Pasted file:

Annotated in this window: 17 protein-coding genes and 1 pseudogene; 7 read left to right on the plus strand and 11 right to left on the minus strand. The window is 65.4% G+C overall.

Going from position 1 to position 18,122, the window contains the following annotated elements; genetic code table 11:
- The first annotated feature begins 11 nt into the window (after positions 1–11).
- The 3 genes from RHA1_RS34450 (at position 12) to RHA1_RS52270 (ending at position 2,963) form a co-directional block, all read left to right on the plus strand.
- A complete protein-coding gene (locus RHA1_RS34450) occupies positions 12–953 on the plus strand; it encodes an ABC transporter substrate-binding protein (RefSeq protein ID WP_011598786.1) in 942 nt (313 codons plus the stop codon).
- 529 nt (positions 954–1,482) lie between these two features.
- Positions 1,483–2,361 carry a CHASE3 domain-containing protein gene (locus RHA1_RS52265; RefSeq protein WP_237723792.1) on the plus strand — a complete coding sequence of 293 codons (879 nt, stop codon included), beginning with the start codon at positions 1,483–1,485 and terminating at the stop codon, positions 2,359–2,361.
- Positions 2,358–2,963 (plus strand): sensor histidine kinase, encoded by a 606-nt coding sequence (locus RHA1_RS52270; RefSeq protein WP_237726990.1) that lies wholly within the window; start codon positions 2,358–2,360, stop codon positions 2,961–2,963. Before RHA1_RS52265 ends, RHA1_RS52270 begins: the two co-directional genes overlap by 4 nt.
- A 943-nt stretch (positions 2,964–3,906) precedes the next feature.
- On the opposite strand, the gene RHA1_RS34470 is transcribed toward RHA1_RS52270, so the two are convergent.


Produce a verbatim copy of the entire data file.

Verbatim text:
Annotated in this window: 17 protein-coding genes and 1 pseudogene; 7 read left to right on the plus strand and 11 right to left on the minus strand. The window is 65.4% G+C overall.

Going from position 1 to position 18,122, the window contains the following annotated elements; genetic code table 11:
- The first annotated feature begins 11 nt into the window (after positions 1–11).
- The 3 genes from RHA1_RS34450 (at position 12) to RHA1_RS52270 (ending at position 2,963) form a co-directional block, all read left to right on the plus strand.
- A complete protein-coding gene (locus RHA1_RS34450) occupies positions 12–953 on the plus strand; it encodes an ABC transporter substrate-binding protein (RefSeq protein ID WP_011598786.1) in 942 nt (313 codons plus the stop codon).
- 529 nt (positions 954–1,482) lie between these two features.
- Positions 1,483–2,361 carry a CHASE3 domain-containing protein gene (locus RHA1_RS52265; RefSeq protein WP_237723792.1) on the plus strand — a complete coding sequence of 293 codons (879 nt, stop codon included), beginning with the start codon at positions 1,483–1,485 and terminating at the stop codon, positions 2,359–2,361.
- Positions 2,358–2,963 (plus strand): sensor histidine kinase, encoded by a 606-nt coding sequence (locus RHA1_RS52270; RefSeq protein WP_237726990.1) that lies wholly within the window; start codon positions 2,358–2,360, stop codon positions 2,961–2,963. Before RHA1_RS52265 ends, RHA1_RS52270 begins: the two co-directional genes overlap by 4 nt.
- A 943-nt stretch (positions 2,964–3,906) precedes the next feature.
- On the opposite strand, the gene RHA1_RS34470 is transcribed toward RHA1_RS52270, so the two are convergent.